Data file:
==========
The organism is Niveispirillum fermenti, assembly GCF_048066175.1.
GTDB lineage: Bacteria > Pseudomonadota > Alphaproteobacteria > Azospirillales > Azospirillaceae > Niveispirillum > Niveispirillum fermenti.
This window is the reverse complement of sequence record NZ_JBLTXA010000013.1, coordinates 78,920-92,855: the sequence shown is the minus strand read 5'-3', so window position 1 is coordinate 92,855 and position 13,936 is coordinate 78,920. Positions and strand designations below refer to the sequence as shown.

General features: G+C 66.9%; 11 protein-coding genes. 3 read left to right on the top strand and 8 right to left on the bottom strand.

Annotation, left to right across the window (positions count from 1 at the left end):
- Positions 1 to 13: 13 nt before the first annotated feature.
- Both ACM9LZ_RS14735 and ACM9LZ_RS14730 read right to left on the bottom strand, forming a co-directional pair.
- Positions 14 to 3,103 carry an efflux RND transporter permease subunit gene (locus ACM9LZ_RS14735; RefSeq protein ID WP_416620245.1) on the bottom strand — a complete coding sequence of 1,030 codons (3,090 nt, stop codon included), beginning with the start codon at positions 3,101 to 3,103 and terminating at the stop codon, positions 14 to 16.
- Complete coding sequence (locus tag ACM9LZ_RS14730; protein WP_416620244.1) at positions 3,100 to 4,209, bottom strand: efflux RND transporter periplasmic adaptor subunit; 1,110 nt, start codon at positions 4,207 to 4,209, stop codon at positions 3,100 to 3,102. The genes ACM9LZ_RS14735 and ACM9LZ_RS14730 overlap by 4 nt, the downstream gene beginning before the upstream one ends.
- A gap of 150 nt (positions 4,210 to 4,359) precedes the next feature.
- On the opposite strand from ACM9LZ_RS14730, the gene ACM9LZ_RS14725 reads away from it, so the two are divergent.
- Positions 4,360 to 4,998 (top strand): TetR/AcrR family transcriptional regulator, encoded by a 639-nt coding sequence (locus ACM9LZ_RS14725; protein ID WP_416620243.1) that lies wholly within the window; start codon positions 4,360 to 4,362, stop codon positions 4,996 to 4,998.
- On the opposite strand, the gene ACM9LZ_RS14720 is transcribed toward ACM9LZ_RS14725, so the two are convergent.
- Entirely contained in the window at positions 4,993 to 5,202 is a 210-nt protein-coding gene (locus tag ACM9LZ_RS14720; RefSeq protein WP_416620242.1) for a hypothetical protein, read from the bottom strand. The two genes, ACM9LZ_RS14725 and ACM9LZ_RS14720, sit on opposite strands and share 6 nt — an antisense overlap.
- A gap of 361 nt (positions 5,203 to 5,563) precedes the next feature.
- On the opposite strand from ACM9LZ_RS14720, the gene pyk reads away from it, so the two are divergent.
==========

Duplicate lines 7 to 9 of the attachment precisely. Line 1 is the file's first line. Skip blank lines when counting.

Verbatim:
- Both ACM9LZ_RS14735 and ACM9LZ_RS14730 read right to left on the bottom strand, forming a co-directional pair.
- Positions 14 to 3,103 carry an efflux RND transporter permease subunit gene (locus ACM9LZ_RS14735; RefSeq protein ID WP_416620245.1) on the bottom strand — a complete coding sequence of 1,030 codons (3,090 nt, stop codon included), beginning with the start codon at positions 3,101 to 3,103 and terminating at the stop codon, positions 14 to 16.
- Complete coding sequence (locus tag ACM9LZ_RS14730; protein WP_416620244.1) at positions 3,100 to 4,209, bottom strand: efflux RND transporter periplasmic adaptor subunit; 1,110 nt, start codon at positions 4,207 to 4,209, stop codon at positions 3,100 to 3,102. The genes ACM9LZ_RS14735 and ACM9LZ_RS14730 overlap by 4 nt, the downstream gene beginning before the upstream one ends.